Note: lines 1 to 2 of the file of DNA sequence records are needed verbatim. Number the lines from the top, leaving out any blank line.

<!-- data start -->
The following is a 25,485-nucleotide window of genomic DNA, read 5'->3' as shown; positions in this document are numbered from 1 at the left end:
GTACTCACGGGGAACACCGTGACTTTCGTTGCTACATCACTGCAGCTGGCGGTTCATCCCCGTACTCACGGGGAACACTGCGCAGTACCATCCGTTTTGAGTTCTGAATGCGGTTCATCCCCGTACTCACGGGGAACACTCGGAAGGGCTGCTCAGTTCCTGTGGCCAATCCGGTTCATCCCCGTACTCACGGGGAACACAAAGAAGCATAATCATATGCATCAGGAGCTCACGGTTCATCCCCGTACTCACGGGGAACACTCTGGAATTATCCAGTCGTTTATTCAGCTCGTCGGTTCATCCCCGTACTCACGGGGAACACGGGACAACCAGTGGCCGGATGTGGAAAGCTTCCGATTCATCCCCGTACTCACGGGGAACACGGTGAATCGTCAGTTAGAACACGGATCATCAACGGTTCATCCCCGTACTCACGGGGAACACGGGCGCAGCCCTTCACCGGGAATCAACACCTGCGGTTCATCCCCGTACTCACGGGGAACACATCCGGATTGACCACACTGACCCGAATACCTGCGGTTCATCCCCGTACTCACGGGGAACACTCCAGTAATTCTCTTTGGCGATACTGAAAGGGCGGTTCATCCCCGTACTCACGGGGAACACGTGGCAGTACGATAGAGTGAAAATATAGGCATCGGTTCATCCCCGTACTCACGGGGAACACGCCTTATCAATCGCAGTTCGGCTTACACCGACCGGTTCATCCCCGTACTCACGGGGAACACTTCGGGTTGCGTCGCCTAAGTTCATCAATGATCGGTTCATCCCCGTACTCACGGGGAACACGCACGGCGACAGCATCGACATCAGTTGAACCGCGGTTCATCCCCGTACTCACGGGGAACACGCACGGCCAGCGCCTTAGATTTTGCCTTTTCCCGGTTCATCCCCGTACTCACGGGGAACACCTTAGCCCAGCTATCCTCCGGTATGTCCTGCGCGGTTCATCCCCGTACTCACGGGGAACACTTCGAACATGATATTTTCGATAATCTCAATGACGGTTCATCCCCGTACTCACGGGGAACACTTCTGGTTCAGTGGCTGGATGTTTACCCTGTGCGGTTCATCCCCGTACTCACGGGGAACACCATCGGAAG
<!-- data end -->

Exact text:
The following is a 25,485-nucleotide window of genomic DNA, read 5'->3' as shown; positions in this document are numbered from 1 at the left end:
GTACTCACGGGGAACACCGTGACTTTCGTTGCTACATCACTGCAGCTGGCGGTTCATCCCCGTACTCACGGGGAACACTGCGCAGTACCATCCGTTTTGAGTTCTGAATGCGGTTCATCCCCGTACTCACGGGGAACACTCGGAAGGGCTGCTCAGTTCCTGTGGCCAATCCGGTTCATCCCCGTACTCACGGGGAACACAAAGAAGCATAATCATATGCATCAGGAGCTCACGGTTCATCCCCGTACTCACGGGGAACACTCTGGAATTATCCAGTCGTTTATTCAGCTCGTCGGTTCATCCCCGTACTCACGGGGAACACGGGACAACCAGTGGCCGGATGTGGAAAGCTTCCGATTCATCCCCGTACTCACGGGGAACACGGTGAATCGTCAGTTAGAACACGGATCATCAACGGTTCATCCCCGTACTCACGGGGAACACGGGCGCAGCCCTTCACCGGGAATCAACACCTGCGGTTCATCCCCGTACTCACGGGGAACACATCCGGATTGACCACACTGACCCGAATACCTGCGGTTCATCCCCGTACTCACGGGGAACACTCCAGTAATTCTCTTTGGCGATACTGAAAGGGCGGTTCATCCCCGTACTCACGGGGAACACGTGGCAGTACGATAGAGTGAAAATATAGGCATCGGTTCATCCCCGTACTCACGGGGAACACGCCTTATCAATCGCAGTTCGGCTTACACCGACCGGTTCATCCCCGTACTCACGGGGAACACTTCGGGTTGCGTCGCCTAAGTTCATCAATGATCGGTTCATCCCCGTACTCACGGGGAACACGCACGGCGACAGCATCGACATCAGTTGAACCGCGGTTCATCCCCGTACTCACGGGGAACACGCACGGCCAGCGCCTTAGATTTTGCCTTTTCCCGGTTCATCCCCGTACTCACGGGGAACACCTTAGCCCAGCTATCCTCCGGTATGTCCTGCGCGGTTCATCCCCGTACTCACGGGGAACACTTCGAACATGATATTTTCGATAATCTCAATGACGGTTCATCCCCGTACTCACGGGGAACACTTCTGGTTCAGTGGCTGGATGTTTACCCTGTGCGGTTCATCCCCGTACTCACGGGGAACACCATCGGAAG